8 Ways to Make "10,000 B.C." Not Suck

Having suffered through the truly dreadful 10,000 B.C. yesterday I thought I would offer some constructive criticism outside of my official review (which will be published in The Dispatch on Thursday) on how it could have been done better:

1. No dialogue. Cavemen in 10,000 B.C. would have barely had a language, let alone English. How much cooler would this movie have been totally without dialogue (the script was so bad they could have thrown it out and been fine anyway), and let the story speak for itself through images - to really give the feeling of what 10,000 B.C. was like. Now that would be worth seeing.

2. Hire a different director. Roland Emmerich has proved himself totally incapable of directing an intelligent movie. I loved Independence Day, and The Patriot wasn't bad (but a little cartoonish), but there is no excuse for the moronic Godzilla and The Day After Tomorrow.

3. Better saber-toothed tigers. If you're going to have a movie with saber-toothed tigers, at least have them, you know, do something - like attack somebody - instead of going all soft-hearted because it has been rescued by a human.

4. Hire a historical consultant. The use of swords was bad enough - but woolly mammoths helped build the pyramids??

5. Find better actors. What happened to Camilla Bell? She was great in The Ballad of Jack and Rose, but now she does movies like this and When a Stranger Calls. Maybe they should hire someone who can actually, you know, act.

6. Dispense with the narration. The dialogue was bad enough (especially that romantic pap near the beginning about being "like a star in my heart"), but the narration was grating and unnecessary.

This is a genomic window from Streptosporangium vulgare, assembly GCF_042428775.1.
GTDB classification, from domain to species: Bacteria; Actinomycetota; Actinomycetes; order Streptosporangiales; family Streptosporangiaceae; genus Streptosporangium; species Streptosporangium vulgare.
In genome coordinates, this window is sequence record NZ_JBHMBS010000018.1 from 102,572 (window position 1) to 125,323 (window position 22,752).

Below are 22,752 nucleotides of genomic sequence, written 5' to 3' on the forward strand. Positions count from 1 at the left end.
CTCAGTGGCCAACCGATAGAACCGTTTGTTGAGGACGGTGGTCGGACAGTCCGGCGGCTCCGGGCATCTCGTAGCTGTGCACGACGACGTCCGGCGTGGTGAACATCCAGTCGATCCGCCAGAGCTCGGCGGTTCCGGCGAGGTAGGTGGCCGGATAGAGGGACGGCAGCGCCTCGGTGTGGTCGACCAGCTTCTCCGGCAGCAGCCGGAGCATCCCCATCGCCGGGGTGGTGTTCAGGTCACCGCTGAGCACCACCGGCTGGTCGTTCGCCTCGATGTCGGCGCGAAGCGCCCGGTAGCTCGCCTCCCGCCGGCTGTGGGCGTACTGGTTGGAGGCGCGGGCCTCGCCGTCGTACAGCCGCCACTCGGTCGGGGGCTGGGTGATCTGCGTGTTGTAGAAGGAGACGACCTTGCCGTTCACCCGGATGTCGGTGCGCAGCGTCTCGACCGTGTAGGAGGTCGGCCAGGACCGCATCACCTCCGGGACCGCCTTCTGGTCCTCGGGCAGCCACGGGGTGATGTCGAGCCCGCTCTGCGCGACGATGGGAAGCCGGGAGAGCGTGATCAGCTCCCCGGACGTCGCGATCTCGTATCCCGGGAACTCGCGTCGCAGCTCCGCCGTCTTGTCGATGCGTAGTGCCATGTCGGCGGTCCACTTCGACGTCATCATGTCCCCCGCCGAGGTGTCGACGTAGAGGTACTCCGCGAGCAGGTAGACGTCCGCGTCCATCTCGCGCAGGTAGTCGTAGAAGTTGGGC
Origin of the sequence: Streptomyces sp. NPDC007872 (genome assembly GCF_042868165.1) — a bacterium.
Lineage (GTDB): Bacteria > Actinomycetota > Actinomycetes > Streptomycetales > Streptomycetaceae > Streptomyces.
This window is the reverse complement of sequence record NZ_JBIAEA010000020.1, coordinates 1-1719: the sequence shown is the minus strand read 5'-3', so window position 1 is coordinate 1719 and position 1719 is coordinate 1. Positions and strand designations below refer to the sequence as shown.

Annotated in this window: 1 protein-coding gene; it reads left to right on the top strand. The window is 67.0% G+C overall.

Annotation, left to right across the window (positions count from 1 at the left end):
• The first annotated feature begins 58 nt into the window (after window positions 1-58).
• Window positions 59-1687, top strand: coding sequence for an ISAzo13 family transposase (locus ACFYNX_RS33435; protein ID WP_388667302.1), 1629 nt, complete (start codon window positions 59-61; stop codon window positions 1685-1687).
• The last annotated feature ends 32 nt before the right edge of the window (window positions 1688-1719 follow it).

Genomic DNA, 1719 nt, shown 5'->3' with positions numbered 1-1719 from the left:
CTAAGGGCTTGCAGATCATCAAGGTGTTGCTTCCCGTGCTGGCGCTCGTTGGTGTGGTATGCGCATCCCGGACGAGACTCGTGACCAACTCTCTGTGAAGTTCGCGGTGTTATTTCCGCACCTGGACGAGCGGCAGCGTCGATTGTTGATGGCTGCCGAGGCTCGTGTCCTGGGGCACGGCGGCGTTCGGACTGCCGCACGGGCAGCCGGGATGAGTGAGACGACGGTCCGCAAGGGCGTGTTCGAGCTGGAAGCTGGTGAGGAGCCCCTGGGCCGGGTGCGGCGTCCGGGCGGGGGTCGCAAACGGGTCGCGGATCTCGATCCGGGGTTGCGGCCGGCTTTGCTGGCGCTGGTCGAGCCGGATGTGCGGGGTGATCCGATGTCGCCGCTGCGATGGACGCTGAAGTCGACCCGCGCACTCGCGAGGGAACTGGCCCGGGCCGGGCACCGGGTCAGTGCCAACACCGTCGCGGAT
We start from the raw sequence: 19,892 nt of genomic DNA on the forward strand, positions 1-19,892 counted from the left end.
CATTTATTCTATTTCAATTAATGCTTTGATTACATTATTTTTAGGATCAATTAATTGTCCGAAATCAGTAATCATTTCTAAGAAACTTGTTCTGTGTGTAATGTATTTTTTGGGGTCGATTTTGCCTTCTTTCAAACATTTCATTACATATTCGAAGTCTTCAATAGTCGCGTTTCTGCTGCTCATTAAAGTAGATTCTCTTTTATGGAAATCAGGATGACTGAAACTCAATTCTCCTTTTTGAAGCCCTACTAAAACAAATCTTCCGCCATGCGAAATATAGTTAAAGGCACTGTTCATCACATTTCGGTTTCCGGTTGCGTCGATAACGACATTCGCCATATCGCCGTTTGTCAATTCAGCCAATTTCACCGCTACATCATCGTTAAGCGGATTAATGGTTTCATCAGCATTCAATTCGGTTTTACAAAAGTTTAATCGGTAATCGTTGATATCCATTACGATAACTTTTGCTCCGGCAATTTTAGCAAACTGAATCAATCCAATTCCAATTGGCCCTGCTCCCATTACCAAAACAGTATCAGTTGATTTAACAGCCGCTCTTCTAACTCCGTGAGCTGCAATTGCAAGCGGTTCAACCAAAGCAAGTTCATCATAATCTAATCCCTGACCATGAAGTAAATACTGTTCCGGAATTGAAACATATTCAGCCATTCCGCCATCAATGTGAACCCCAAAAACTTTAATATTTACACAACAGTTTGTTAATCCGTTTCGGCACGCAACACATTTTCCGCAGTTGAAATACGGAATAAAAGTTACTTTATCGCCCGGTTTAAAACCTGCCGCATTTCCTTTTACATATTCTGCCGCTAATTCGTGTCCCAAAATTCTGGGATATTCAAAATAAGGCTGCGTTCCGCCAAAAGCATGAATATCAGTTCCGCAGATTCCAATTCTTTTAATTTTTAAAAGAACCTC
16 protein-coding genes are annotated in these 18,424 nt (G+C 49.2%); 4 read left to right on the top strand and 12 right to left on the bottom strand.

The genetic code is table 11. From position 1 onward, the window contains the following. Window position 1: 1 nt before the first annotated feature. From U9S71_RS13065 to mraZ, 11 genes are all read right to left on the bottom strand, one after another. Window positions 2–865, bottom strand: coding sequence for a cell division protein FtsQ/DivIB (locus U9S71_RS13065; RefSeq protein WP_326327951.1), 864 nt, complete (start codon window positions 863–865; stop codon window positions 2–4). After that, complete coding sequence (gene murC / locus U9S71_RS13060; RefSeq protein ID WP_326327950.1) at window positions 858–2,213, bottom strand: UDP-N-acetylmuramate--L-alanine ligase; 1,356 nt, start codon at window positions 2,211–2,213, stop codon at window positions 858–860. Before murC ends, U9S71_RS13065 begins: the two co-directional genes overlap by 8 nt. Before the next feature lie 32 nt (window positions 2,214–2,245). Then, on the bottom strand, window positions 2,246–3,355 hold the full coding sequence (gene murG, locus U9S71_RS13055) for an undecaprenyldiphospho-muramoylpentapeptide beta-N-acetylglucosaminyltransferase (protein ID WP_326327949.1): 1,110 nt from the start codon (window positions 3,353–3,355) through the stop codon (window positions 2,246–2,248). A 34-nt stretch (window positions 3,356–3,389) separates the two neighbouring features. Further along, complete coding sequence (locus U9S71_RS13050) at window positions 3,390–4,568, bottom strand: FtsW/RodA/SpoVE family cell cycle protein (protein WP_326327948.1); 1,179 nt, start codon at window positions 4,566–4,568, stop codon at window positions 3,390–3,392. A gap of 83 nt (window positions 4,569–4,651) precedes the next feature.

7. Spend more time perfecting the special effects. Some of it looked great, but some, especially early close-ups of the men running alongside the mammoths, are painfully obvious that they're greenscreen shots.

8. Throw out Joseph Campbell's Hero with a Thousand Faces. And do something completely original. I know Campbell says every heroic myth follows the same basic structure, but damn it's almost like you just gave up and followed the book's Cliff's Notes.


J.D. said…
YES, mostly. I don't think they were trying to make something that was supposed to be literal... well, I hope they weren't, because in that case, they're terrible idiots. Uh... you know what I mean. ;)

The wide-shot VFXs were great, especially of the pyramid city thing, but you're absolutely right about the mammoth hunt.

Camilla Belle's eyes -- however little sense they made in the film -- made me forget every now and then how bad a movie it is.

And, um... the narrator was OMAR SHARIF. WTF?

God, this movie sucked. :(

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